In the EFDA-JET facility, for example, most of the robotic work is performed by a water-hydraulic based manipulator called ‘The Mascot,’ which consists of two force reflecting, master-slave, servo-manipulators with a load capacity of 44 lbs and a force sensitivity of .22 lbs per arm.
The units are linked by computer, not mechanically ?a setup that enables the slave unit to be operated at any distance from the master. The Mascot is positioned inside the reactor’s torus using a 32.8 feet-long articulated boom and performs a wide range of functions from welding and bolting, through cutting and inspection.
Those abilities were thoroughly tested during a recent scheduled refurbishment of the JET torus, when the interior of the vessel was stripped out and a new 4,000 tile wall installed, says Peter Allan, remote handling groups systems leader at JET. Fusion reactors have to have their walls replaced periodically to prevent unsafe levels of radioactive build up.
?The Mascot is quite versatile, so there are various ways the tile or carrier can be fitted. Mascot can either grasp the carrier or we can mount a tool to enable Mascot to grasp and carry the tile into the vessel. Re-tiling is like a complicated jigsaw puzzle, but Mascot is very, very effective,? says Allan.
Using The Mascot, single-bolted tiles could be fitted at a rate of about three tiles per hour. More complicated tiles took longer to fit ?and the entire process took about fifteen months to complete.
Meanwhile in Tampere, Finland, the experts at ROViR, don’t have a working reactor to test their systems on. Instead of waiting until 2019 when the ITER reactor is complete however, they do all their testing on a 1:1 scale model of the Divertor.
Modeling the future
The Divertor Test Platform (DTP2), which is housed in VTT Tampere, is being jointly developed by scientists from VTT and Tampere University of Technology, and is used to test ITER’s robotic maintenance devices. It’s all handled remotely via a dedicated control room.
In order to minimize the number of components that need to be handled during maintenance, the reactor’s Divertor is divided into cassettes ?each weighing around 9 tonnes. The robot responsible for moving these cassettes is the Cassette Multifunctional Mover (CMM). Despite the huge weights involved, there’s no room for error.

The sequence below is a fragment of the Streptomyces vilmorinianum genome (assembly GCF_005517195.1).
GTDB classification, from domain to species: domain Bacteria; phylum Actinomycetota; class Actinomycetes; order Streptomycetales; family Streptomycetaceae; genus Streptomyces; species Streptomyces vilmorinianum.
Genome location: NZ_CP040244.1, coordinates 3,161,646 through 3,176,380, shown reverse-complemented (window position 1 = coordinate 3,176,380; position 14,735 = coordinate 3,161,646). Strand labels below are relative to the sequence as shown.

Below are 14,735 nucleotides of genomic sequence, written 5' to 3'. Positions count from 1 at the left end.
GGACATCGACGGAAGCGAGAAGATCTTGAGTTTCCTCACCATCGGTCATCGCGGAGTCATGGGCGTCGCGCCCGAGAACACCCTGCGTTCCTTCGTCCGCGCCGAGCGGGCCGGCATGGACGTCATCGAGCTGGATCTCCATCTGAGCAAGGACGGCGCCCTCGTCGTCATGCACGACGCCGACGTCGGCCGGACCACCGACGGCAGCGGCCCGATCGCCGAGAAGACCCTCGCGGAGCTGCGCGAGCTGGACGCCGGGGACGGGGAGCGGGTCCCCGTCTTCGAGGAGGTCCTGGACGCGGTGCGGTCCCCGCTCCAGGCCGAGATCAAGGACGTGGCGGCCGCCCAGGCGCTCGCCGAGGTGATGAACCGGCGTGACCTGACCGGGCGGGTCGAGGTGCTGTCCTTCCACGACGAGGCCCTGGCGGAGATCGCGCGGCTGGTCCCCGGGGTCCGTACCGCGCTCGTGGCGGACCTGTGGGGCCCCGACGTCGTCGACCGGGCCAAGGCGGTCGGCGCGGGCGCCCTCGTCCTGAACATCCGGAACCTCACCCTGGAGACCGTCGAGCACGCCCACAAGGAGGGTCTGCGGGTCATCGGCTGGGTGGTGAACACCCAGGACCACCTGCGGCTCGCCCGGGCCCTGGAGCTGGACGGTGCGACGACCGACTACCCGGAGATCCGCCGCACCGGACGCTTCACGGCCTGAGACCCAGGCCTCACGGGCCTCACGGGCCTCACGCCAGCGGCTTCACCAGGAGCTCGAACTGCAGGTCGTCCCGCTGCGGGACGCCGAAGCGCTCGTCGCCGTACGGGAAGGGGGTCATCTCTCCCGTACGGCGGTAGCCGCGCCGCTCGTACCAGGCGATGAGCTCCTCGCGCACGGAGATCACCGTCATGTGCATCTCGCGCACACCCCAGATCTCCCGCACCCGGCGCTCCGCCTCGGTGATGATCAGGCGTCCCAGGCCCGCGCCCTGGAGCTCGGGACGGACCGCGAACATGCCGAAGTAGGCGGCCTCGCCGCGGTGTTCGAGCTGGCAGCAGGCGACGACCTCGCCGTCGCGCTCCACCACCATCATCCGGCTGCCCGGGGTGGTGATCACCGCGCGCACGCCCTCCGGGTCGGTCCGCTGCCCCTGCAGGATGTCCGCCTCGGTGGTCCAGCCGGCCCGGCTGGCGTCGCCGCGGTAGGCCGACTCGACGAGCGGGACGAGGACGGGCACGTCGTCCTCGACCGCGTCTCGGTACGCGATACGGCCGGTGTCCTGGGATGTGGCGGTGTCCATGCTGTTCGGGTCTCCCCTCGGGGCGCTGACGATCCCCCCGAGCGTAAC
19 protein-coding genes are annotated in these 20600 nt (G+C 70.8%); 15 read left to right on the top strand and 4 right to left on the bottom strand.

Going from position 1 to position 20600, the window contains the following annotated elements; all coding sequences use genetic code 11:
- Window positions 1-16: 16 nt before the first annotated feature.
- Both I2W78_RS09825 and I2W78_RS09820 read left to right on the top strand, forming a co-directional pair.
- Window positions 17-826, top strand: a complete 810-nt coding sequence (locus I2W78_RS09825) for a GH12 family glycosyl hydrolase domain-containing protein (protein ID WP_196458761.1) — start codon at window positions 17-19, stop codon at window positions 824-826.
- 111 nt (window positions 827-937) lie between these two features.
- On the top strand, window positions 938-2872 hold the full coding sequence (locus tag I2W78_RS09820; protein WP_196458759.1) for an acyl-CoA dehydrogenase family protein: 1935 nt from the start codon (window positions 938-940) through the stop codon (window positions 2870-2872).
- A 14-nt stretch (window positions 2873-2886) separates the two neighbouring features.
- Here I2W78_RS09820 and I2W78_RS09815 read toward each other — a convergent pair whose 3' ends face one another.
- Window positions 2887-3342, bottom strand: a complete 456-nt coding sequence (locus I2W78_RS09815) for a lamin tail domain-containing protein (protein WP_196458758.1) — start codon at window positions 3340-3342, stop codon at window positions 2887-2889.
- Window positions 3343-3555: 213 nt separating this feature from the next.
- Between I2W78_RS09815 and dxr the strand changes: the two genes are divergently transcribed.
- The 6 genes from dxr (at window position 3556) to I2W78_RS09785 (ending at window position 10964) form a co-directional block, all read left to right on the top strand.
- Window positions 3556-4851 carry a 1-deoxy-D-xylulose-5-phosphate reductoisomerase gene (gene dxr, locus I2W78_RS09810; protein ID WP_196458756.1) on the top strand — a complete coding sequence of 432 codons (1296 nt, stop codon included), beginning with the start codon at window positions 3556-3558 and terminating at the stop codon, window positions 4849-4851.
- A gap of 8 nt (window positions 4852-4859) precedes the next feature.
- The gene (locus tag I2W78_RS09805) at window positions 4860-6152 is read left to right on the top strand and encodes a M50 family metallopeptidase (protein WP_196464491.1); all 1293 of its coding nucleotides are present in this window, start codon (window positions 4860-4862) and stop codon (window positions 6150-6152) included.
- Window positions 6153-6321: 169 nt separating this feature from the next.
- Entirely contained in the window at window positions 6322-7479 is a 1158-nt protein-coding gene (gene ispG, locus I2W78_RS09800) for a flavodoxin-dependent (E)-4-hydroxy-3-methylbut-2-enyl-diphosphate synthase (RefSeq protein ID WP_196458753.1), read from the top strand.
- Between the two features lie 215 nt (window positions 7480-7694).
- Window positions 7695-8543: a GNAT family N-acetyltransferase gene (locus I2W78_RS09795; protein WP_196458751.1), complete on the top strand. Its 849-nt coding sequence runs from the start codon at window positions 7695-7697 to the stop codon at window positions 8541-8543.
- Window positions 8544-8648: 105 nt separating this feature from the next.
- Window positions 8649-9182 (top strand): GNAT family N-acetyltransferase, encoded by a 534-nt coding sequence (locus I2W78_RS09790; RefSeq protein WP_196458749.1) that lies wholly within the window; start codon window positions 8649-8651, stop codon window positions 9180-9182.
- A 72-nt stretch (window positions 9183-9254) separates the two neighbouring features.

?CMM has a three meter [9.84 feet]-long arm and the cassette is about three and a half meters long. So there is six meters [19.68 feet] from the lifting point to the tip of the cassette. We’re able to control the tip point of the component to within three millimeters [.118 inches] positional accuracy. That is in a situation where we have about 80 millimeters [3.14 inches] mechanical flexibility. So, composition and control have been achieved quite well,? says Mikko Siuko, senior research scientist at VTT.
Meanwhile, the Water Hydraulic Manipulator (WHMAN) robot –with seven degrees of freedom– is installed on top of the CMM and can handle procedures like locking and unlocking the Cassette and other maintenance work.
All of this work is managed from a remote control room equipped with computers running specially-built 3D virtual reality modeling software that enables operators to models their robots’ moves in advance and then send commands directly to the robot for execution.
In typical remote handling configurations using forced-feedback manipulators the operator works with a camera of the robot’s environment. With DTP2 however, the operator will mostly work via a virtual view that has been calibrated with the camera image. The operator can then command the robot to follow a pre-programmed path or use a joystick to control the robot. It’s a system that successfully combines video, virtual reality modeling, automated operations and forced-feedback manipulation.
If DTP2 is to meet ITER’s rigorous public safety requirements, eliminating human error is key. The control room software, for example, shows operators only information relevant to the current operation at any time ?minimizing the chances of them selecting the wrong option.
Despite the very specific requirements of the project, one of the most unique things about the DTP2 system is its adaptability, says Siuko.
Precise manipulation and remote handling
The team at ROViR is also in talks with customers in industries that require precise manipulation and remote handling of heavy machinery, such as mining, forestry, and quarrying.
?Some of these projects are already running, but it is only the past year that we had sufficient resources to really expand beyond the ITER development. Now we’re starting to move our work beyond research projects and we are interested in cooperation. So, if there is any interest in any kind of cooperation we are open to that,? says Siuko.
Everyone with an hostile environment to tackle –but lacking the robotic equipment to operate there– take heed.Read More